Illustration by Bahador Fatemi

“Where globalization means, as it so often does, that the rich and powerful now have new means to further enrich and empower themselves at the cost of the poorer and weaker, we have a responsibility to protest in the name of universal freedom.� -Nelson Mandela

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what we think sam

text

samiee

Draw one thing over another Sam Samiee is an Iranian painter established in the Netherlands. Fresh graduate of the Artez Institute of Arts in Enschede, also will start his residency at the Rijksakademie in Amsterdam in early 2014. Sam, can you explain your profession in your own words? I have to draw things over other things, sometimes I know why, sometimes I don’t. It can end up in a painting, it can end up in a drawing, or it can end up in a writing piece. This is what I do. Was painting something that you have studied your whole life of just the last few years that you were at the Artez Institute of Arts in the Netherlands? I am painting since I know myself. In June, I graduated at AKI Artez in Enschede. If someone had never stepped foot into an art gallery in their life, how would you answer their question, “What does this all mean and why do you do it?” I always compare it to watching a series, a series that is going on for 35000 years, from caves to galleries. That’s what I would tell. No TV series will make the best sense if you do not know what happened in the previous episodes. Is there any artist who influenced you in what you are doing? Do you have any muse or inspirational people around you? Wow. Many. I always loved Balthus, I still do. In the past two years I have also looked at Simon English, Bacon, Turner, and Hockney a lot. Recently the most inf luential of all of them was Hockeny. But my current God is Adam Phillips. I tagged you even in a comment of a shared interview with him if you remember. I have always had a lot of authorities, as Norman O Browns says: “My authorities, my authors.”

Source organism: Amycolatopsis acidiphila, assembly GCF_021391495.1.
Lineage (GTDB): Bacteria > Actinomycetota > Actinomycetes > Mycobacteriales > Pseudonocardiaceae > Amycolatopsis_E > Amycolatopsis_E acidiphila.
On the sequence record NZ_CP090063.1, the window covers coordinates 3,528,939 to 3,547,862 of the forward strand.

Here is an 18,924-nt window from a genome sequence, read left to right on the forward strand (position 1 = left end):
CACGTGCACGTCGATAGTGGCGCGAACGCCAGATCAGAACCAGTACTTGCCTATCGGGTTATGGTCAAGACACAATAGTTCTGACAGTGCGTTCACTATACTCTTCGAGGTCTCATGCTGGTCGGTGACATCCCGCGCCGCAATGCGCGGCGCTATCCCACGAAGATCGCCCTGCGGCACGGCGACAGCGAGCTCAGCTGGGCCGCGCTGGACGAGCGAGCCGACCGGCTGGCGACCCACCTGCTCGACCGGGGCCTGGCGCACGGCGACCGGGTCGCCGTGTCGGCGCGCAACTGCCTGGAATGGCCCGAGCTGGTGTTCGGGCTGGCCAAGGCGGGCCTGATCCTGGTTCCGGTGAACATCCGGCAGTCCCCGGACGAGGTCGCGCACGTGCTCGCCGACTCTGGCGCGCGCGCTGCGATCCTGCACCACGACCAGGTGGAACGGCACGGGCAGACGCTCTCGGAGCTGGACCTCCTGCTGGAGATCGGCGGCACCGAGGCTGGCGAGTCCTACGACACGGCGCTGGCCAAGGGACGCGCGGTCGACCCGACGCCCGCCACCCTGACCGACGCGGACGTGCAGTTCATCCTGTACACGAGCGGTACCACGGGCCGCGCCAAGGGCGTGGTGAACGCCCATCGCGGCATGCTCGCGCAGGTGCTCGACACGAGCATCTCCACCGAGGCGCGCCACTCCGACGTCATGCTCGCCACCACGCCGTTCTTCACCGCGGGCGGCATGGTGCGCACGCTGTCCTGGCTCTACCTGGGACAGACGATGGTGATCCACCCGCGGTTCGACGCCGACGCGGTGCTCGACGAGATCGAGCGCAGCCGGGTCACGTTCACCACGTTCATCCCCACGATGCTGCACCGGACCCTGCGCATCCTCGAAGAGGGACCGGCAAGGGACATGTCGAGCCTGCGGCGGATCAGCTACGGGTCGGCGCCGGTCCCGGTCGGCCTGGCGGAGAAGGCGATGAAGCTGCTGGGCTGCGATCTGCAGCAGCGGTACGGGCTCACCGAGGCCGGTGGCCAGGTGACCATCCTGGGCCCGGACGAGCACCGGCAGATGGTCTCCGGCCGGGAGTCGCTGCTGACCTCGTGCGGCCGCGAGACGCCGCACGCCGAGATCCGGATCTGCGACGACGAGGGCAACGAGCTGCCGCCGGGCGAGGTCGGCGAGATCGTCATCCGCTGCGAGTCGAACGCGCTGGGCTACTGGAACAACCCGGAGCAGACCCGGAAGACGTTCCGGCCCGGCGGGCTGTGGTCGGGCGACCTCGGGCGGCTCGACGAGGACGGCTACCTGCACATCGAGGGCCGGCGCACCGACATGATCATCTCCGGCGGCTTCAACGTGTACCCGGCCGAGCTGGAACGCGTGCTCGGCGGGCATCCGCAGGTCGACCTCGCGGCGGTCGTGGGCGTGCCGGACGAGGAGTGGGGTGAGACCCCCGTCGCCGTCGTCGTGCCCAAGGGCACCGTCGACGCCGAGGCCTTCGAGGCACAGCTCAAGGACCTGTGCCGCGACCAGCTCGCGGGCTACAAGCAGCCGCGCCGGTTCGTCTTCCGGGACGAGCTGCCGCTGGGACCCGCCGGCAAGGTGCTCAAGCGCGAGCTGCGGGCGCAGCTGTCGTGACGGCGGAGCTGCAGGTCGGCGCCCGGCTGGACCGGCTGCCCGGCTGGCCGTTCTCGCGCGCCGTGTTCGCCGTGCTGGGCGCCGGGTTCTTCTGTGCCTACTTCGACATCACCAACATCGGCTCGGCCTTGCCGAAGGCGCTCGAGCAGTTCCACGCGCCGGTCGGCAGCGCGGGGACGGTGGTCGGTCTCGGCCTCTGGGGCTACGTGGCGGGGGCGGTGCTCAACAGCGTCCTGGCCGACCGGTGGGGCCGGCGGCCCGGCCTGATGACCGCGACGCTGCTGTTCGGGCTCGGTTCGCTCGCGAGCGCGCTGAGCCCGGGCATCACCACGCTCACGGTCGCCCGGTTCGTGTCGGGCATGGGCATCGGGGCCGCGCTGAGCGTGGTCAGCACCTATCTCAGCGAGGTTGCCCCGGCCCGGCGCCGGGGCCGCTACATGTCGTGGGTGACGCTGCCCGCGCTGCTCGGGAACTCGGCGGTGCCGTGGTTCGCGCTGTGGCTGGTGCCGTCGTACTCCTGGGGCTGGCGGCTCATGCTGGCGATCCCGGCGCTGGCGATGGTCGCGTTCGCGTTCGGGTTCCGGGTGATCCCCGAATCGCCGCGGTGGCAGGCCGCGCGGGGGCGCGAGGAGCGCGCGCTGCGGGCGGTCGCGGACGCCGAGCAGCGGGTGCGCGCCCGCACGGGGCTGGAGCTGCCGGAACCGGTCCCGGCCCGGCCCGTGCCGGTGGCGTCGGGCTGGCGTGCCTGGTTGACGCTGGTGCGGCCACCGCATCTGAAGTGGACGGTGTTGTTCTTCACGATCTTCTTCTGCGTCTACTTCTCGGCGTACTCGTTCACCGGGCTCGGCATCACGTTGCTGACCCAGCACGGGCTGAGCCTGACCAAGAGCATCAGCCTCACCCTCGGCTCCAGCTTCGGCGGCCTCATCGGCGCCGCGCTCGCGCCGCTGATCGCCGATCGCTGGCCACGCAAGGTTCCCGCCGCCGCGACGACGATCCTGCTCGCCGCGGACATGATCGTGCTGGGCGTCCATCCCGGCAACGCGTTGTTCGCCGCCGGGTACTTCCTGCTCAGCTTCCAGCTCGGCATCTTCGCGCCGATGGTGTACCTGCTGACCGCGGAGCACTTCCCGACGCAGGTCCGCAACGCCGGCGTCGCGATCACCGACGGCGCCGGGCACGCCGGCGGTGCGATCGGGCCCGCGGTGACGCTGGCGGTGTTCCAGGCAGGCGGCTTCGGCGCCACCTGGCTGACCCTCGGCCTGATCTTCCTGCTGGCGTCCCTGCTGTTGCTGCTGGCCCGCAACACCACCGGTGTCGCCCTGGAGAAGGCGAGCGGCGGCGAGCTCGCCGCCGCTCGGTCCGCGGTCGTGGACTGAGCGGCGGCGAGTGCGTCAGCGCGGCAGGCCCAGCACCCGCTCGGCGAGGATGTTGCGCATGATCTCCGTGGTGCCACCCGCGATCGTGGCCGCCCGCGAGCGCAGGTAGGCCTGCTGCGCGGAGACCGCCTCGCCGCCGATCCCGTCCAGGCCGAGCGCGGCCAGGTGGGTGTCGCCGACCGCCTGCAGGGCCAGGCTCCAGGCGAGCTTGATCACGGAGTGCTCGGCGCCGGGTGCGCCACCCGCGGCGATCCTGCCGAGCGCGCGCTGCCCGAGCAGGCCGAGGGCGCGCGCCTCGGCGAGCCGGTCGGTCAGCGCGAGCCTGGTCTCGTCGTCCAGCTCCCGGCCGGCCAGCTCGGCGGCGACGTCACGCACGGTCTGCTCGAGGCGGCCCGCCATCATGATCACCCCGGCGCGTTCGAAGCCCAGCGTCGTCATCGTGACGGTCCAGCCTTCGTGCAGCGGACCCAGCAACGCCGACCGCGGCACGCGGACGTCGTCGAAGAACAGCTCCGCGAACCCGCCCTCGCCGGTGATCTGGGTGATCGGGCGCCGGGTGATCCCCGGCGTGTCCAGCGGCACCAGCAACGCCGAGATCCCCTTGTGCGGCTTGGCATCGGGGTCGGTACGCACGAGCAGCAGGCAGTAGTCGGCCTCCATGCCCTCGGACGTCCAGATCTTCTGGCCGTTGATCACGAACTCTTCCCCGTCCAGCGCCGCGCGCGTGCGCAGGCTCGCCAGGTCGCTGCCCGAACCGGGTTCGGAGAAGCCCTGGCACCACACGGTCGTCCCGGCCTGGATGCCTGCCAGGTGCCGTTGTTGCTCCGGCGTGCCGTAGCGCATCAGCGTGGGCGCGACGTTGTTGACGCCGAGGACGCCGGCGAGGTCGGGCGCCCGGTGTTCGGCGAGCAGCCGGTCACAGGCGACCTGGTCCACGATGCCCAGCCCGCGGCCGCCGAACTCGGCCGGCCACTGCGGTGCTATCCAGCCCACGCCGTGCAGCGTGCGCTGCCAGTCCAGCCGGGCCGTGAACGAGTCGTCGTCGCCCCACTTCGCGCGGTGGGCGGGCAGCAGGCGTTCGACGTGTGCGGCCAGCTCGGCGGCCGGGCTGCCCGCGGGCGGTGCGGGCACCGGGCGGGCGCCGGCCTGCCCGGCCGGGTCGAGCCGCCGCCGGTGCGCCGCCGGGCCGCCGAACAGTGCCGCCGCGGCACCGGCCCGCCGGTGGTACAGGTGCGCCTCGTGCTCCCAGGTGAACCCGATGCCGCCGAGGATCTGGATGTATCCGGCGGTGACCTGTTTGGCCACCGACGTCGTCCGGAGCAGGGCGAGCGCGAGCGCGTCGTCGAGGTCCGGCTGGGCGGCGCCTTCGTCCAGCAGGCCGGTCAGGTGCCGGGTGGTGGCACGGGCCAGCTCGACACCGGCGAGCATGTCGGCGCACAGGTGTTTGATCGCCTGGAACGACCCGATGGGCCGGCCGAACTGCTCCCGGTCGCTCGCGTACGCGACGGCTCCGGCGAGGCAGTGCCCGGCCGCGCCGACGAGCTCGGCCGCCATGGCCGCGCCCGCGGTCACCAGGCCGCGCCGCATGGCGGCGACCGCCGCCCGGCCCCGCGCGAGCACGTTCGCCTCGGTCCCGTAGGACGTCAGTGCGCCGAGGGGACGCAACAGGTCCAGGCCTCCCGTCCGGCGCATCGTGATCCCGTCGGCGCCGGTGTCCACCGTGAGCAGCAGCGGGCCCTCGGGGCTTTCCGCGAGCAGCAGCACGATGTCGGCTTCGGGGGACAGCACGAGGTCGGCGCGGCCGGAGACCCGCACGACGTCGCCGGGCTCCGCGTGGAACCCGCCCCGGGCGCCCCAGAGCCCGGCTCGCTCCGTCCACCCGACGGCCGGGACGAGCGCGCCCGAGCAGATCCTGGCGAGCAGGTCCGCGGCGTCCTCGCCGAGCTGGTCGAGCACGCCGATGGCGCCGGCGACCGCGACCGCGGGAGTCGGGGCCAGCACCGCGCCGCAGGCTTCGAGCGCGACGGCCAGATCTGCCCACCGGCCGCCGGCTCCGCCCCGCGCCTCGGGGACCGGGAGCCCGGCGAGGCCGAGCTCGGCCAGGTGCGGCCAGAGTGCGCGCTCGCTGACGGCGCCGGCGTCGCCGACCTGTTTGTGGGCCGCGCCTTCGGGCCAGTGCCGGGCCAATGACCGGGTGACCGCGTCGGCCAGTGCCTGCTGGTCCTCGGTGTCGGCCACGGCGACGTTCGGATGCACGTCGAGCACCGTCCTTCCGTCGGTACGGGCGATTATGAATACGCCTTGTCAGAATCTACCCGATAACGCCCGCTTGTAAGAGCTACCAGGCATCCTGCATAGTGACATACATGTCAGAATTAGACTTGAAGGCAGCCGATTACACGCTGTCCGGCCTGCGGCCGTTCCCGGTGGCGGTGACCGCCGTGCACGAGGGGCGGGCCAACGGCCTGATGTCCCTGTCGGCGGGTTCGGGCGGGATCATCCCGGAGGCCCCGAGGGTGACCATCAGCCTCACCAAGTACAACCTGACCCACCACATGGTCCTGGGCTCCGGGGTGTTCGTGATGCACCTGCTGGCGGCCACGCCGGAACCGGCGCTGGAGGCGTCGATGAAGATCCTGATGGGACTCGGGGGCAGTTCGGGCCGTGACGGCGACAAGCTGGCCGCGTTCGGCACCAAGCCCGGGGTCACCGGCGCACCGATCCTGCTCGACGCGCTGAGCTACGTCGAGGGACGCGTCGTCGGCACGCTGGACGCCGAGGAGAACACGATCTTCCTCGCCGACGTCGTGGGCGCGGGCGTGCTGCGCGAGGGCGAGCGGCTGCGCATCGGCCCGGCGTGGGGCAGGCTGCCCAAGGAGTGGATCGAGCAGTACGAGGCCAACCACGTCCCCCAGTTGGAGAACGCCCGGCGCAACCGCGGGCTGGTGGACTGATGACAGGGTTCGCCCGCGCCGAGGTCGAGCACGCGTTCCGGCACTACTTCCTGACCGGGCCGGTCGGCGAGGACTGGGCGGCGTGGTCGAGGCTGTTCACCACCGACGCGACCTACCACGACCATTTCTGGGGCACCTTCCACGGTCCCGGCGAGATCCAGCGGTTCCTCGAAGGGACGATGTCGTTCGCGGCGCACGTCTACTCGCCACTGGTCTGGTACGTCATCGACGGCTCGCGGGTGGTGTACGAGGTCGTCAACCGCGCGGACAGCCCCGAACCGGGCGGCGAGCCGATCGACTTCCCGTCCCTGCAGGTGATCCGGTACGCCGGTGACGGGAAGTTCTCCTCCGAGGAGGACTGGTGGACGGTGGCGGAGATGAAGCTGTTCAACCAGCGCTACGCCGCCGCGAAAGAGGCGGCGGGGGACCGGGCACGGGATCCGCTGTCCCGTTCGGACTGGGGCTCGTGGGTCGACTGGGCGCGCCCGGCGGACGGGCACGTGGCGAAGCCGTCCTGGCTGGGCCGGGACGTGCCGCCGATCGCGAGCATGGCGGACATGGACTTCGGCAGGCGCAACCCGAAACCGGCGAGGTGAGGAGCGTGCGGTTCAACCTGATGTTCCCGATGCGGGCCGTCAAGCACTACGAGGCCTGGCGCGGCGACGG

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vlad m ster


What is your opinion on the way art in general developed in the last 20 years? You think the digital era is destroying the fine arts world now? I have no concrete opinion about the whole body of art of the past 20 years, but no, I don’t think digital technology will ever destroy fine art. I guess the cave people had a resistance against using brushes, but they finally adapted, digital technology is the new tool, like brushes, or oil paint, or photography. Photography did not destroy painting, it helped it develop.